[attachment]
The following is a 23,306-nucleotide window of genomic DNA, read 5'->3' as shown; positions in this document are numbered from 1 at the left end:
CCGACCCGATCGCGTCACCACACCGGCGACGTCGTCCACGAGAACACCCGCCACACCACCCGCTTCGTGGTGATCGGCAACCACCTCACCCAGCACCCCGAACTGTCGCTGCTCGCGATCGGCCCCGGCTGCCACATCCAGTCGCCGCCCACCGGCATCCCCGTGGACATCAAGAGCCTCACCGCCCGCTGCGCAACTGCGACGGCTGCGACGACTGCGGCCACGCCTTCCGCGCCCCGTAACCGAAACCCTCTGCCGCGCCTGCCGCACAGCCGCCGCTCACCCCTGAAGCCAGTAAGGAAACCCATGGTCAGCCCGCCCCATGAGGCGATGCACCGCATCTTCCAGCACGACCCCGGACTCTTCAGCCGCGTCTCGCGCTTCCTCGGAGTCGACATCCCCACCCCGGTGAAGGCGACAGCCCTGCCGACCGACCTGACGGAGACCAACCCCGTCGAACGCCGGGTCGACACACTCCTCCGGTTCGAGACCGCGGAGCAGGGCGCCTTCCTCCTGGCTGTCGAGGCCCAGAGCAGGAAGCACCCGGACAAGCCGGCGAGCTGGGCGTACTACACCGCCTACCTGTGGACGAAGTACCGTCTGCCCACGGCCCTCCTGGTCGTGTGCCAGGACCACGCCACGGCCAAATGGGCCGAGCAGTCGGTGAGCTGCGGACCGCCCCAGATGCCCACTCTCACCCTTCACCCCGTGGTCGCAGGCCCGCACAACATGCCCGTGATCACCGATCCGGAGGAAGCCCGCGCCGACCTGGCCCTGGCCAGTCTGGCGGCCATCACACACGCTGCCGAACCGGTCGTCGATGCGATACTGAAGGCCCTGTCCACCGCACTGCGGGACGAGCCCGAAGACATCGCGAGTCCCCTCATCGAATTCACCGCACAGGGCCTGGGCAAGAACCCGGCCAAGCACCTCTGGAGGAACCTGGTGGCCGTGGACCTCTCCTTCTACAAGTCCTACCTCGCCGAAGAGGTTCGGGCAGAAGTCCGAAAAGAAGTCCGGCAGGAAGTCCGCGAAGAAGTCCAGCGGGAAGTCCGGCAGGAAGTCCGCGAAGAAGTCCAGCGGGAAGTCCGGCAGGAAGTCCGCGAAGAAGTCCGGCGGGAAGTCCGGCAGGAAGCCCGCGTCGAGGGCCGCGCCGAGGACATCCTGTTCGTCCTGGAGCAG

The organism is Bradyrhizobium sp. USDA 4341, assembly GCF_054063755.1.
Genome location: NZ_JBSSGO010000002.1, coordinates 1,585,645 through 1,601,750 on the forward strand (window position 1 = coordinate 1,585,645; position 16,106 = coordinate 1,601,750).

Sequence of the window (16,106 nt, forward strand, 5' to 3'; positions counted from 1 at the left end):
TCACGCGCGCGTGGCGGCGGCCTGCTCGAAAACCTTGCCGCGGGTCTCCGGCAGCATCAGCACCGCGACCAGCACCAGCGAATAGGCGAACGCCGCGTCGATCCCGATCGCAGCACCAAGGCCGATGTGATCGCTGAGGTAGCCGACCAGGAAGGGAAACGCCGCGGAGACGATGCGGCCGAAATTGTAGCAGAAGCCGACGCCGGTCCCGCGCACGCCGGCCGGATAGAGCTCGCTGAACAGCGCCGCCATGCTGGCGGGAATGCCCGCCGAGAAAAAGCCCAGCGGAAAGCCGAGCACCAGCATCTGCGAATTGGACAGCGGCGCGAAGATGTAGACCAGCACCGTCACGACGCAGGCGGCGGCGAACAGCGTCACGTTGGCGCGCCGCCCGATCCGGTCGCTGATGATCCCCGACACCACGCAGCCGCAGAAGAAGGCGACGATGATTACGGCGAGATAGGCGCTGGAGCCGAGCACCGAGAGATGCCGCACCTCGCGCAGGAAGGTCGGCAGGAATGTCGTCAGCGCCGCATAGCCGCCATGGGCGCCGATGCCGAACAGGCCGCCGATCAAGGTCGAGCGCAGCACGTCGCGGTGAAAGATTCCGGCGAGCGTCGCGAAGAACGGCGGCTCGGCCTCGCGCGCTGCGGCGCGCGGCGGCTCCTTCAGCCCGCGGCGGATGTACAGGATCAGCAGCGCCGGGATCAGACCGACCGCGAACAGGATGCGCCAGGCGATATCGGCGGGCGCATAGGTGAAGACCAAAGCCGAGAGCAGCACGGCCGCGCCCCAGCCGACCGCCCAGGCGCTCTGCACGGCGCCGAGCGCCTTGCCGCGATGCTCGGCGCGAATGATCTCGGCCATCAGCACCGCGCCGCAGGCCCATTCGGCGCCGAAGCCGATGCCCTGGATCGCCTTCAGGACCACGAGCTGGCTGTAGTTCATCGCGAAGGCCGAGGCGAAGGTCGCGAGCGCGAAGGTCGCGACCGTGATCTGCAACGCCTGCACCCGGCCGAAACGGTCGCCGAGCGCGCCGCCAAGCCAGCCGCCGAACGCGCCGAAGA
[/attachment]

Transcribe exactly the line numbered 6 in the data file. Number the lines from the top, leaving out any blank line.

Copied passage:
TCACGCGCGCGTGGCGGCGGCCTGCTCGAAAACCTTGCCGCGGGTCTCCGGCAGCATCAGCACCGCGACCAGCACCAGCGAATAGGCGAACGCCGCGTCGATCCCGATCGCAGCACCAAGGCCGATGTGATCGCTGAGGTAGCCGACCAGGAAGGGAAACGCCGCGGAGACGATGCGGCCGAAATTGTAGCAGAAGCCGACGCCGGTCCCGCGCACGCCGGCCGGATAGAGCTCGCTGAACAGCGCCGCCATGCTGGCGGGAATGCCCGCCGAGAAAAAGCCCAGCGGAAAGCCGAGCACCAGCATCTGCGAATTGGACAGCGGCGCGAAGATGTAGACCAGCACCGTCACGACGCAGGCGGCGGCGAACAGCGTCACGTTGGCGCGCCGCCCGATCCGGTCGCTGATGATCCCCGACACCACGCAGCCGCAGAAGAAGGCGACGATGATTACGGCGAGATAGGCGCTGGAGCCGAGCACCGAGAGATGCCGCACCTCGCGCAGGAAGGTCGGCAGGAATGTCGTCAGCGCCGCATAGCCGCCATGGGCGCCGATGCCGAACAGGCCGCCGATCAAGGTCGAGCGCAGCACGTCGCGGTGAAAGATTCCGGCGAGCGTCGCGAAGAACGGCGGCTCGGCCTCGCGCGCTGCGGCGCGCGGCGGCTCCTTCAGCCCGCGGCGGATGTACAGGATCAGCAGCGCCGGGATCAGACCGACCGCGAACAGGATGCGCCAGGCGATATCGGCGGGCGCATAGGTGAAGACCAAAGCCGAGAGCAGCACGGCCGCGCCCCAGCCGACCGCCCAGGCGCTCTGCACGGCGCCGAGCGCCTTGCCGCGATGCTCGGCGCGAATGATCTCGGCCATCAGCACCGCGCCGCAGGCCCATTCGGCGCCGAAGCCGATGCCCTGGATCGCCTTCAGGACCACGAGCTGGCTGTAGTTCATCGCGAAGGCCGAGGCGAAGGTCGCGAGCGCGAAGGTCGCGACCGTGATCTGCAACGCCTGCACCCGGCCGAAACGGTCGCCGAGCGCGCCGCCAAGCCAGCCGCCGAACGCGCCGAAGA